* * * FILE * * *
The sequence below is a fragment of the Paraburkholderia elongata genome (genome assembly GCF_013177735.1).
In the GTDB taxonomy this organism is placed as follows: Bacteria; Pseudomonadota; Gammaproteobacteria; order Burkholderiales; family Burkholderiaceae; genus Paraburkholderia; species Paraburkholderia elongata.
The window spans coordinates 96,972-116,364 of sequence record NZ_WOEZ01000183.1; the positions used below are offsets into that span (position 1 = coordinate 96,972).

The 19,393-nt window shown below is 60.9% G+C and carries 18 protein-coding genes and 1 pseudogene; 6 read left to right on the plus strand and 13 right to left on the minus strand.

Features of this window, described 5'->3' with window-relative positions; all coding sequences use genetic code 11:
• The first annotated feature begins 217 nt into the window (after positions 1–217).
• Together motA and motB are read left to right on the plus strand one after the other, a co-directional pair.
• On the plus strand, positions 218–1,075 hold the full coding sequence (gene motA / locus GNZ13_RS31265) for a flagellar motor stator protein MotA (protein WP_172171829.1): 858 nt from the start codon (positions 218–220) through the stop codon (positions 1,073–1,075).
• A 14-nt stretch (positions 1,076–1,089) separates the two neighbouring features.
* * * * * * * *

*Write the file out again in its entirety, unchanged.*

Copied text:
The sequence below is a fragment of the Paraburkholderia elongata genome (genome assembly GCF_013177735.1).
In the GTDB taxonomy this organism is placed as follows: Bacteria; Pseudomonadota; Gammaproteobacteria; order Burkholderiales; family Burkholderiaceae; genus Paraburkholderia; species Paraburkholderia elongata.
The window spans coordinates 96,972-116,364 of sequence record NZ_WOEZ01000183.1; the positions used below are offsets into that span (position 1 = coordinate 96,972).

The 19,393-nt window shown below is 60.9% G+C and carries 18 protein-coding genes and 1 pseudogene; 6 read left to right on the plus strand and 13 right to left on the minus strand.

Features of this window, described 5'->3' with window-relative positions; all coding sequences use genetic code 11:
• The first annotated feature begins 217 nt into the window (after positions 1–217).
• Together motA and motB are read left to right on the plus strand one after the other, a co-directional pair.
• On the plus strand, positions 218–1,075 hold the full coding sequence (gene motA / locus GNZ13_RS31265) for a flagellar motor stator protein MotA (protein WP_172171829.1): 858 nt from the start codon (positions 218–220) through the stop codon (positions 1,073–1,075).
• A 14-nt stretch (positions 1,076–1,089) separates the two neighbouring features.